Senior leaders at Sandwell Children's Trust have developed a greater understanding of frontline practice, Ofsted has said.
A focus on service delivery, interrogation of performance information and audits has led to the better understanding of frontline practice, Ofsted said following the fourth monitoring visit since the local authority was judged inadequate in January 2018.
"However, more needs to be done to develop the quality and consistency of audits and to understand the impact on children’s outcomes. Progress against the improvement plan has been maintained. Given the size of the task, improvements are incremental and there remains a lot still to do," said the report.
The number of children in care in Sandwell has risen by 20% since the inspection in 2017 and is at the highest level ever experienced by the local authority and the Trust. The Trust has analysed this large number and attributes it to delays in some children exiting care.
The rise has also been attributed to the Trust having to quickly escalate cases which had drifted due to a legacy of poor practice. This was done shortly after the Trust’s inception.
Sandwell Children’s Trust has continued to attract and retain staff and the overall number of permanent staff has increased to 69%, which means that there are now more permanent and experienced staff to manage complex cases.
Inspectors reviewed the progress made in services for children who are subject to care proceedings and children in care.
- Senior managers and leaders continue to develop their understanding of practice through quality assurance processes and direct involvement in services.
- The social workers talked to all spoke positively about working for Sandwell Children’s Trust. All reported that they receive good support from their managers.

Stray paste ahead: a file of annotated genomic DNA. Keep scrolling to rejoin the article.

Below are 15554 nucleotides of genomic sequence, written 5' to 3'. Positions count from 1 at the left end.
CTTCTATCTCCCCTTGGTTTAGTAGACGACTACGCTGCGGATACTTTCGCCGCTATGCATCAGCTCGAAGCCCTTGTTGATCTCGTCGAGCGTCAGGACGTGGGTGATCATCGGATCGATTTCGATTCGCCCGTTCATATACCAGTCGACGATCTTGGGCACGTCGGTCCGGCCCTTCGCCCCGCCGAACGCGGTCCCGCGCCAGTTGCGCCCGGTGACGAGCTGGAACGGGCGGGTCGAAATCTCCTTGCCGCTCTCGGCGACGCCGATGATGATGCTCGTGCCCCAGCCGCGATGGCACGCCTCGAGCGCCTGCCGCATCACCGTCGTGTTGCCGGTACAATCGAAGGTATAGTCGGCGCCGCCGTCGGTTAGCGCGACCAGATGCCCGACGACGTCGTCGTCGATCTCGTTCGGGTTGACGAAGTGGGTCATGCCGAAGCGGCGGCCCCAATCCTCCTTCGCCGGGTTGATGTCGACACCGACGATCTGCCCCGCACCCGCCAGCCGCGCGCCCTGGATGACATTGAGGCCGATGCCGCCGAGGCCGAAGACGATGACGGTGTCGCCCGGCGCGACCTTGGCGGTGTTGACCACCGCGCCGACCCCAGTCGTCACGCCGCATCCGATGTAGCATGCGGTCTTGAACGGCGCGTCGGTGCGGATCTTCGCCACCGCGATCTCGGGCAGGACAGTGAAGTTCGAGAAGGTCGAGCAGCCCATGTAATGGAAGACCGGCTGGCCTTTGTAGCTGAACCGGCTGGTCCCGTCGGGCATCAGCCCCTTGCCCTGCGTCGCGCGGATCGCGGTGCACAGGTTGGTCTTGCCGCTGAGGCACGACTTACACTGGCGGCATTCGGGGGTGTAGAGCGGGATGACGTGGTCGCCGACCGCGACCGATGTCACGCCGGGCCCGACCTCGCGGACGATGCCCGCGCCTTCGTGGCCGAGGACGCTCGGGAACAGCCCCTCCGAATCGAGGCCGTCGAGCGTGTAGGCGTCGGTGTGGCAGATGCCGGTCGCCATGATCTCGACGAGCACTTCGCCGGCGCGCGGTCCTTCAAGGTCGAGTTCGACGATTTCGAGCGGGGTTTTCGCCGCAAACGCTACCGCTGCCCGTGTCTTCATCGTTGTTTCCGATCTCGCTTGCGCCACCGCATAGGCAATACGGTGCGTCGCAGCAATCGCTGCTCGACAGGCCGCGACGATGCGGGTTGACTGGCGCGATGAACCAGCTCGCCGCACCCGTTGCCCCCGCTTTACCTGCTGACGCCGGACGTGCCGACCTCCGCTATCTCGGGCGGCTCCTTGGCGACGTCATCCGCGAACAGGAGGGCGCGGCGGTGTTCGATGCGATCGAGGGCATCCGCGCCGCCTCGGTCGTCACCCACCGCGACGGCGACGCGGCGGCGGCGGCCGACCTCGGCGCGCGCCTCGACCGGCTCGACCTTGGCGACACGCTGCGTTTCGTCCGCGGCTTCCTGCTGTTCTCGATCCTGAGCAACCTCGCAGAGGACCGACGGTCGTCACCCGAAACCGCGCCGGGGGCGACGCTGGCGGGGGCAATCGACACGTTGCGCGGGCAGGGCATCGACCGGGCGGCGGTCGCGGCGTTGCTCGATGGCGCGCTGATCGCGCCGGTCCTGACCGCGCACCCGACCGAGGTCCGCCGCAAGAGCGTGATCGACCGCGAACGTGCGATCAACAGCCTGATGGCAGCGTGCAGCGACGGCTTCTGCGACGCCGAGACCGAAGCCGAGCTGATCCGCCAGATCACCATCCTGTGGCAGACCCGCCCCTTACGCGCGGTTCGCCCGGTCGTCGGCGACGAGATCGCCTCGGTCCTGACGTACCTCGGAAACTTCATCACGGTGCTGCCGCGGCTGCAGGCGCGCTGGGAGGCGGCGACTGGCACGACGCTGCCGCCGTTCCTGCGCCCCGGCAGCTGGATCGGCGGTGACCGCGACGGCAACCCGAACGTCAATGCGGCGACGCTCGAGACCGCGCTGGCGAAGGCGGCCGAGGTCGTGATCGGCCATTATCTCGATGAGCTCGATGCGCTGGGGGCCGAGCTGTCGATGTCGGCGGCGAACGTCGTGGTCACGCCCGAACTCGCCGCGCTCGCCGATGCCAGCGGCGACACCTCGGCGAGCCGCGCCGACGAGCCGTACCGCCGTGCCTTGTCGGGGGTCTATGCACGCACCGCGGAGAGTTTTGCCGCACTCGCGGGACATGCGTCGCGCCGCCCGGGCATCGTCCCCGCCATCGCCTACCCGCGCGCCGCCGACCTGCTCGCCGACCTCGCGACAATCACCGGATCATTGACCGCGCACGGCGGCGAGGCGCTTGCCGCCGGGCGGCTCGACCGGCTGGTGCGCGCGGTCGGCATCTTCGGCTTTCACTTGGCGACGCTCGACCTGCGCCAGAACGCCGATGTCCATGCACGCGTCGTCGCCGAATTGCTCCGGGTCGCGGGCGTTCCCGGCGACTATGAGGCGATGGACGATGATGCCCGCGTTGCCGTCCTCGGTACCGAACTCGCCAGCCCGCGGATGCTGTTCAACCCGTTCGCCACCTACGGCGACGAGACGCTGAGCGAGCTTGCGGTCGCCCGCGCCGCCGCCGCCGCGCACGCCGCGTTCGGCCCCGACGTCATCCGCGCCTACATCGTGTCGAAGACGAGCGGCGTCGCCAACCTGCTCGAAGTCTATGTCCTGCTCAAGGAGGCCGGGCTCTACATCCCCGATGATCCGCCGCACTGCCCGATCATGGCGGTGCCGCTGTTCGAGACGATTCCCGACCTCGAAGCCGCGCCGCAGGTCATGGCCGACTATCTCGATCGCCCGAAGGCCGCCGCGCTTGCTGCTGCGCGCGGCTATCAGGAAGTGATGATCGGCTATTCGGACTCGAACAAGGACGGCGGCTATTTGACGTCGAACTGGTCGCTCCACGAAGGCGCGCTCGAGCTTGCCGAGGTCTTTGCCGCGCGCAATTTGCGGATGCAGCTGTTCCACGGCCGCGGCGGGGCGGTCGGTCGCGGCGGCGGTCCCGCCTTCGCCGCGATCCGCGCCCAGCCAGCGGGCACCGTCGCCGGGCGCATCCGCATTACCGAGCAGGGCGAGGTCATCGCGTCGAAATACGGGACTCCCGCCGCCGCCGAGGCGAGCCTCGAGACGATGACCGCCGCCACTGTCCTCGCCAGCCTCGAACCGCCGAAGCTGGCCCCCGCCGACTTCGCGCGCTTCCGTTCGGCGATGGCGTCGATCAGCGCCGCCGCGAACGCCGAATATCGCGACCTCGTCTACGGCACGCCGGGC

- Supervision is held on a regular basis, with staff stating that they find it helpful and supportive.
- Senior managers understand the need to reduce the numbers of children in care where this is in the children’s interest.
- The voices and experiences of children are beginning to be reflected in some case recording and through the completion of direct work.
- The setting up of a court team has had a positive impact for those children in court proceedings.
- Children’s records evidence a clear focus on ensuring that proceedings are supported by good assessments and care planning in a timely manner.
- There is a greater strategic focus on progressing plans for children in care.
However, caseloads for some social workers remain well above the Trust’s maximum target of 18 cases. Some staff commented that this impacted on their ability to complete specific pieces of work, such as life-story work.
Also, some frontline managers are overly optimistic in some audit outcomes. Not all staff understand the elements of good practice, as evidenced by the moderation process and downgrading of some judgements. Further work is required to ensure consistency of approach in the auditing of work and moving towards a common understanding of practice quality. Audits in general are focused on social work processes and do not gauge the impact of practice and decisions made in respect of the child.
Life-story book work has either not been started or not been completed for children who have been looked after for several years. This means that these children may not understand the reasons why they are in care.
While there is greater strategic focus on progressing plans for children in care, many children continue to experience drift and delay. There remains continued drift and delay in current cases even where there has been recent management oversight.
The quality and timeliness of children’s care plans are inconsistent. Those that are more effective include clear actions and timescales that focus on good outcomes for children but the weaker plans lack a focus for progress or swift action by social workers.
"Sandwell Children’s Trust has demonstrated that it has made some improvements from a low base to the quality of social work practice since the last inspection. Further work remains to be done to ensure that practice is consistently good and that the best outcomes for all children are achieved," the report concluded.
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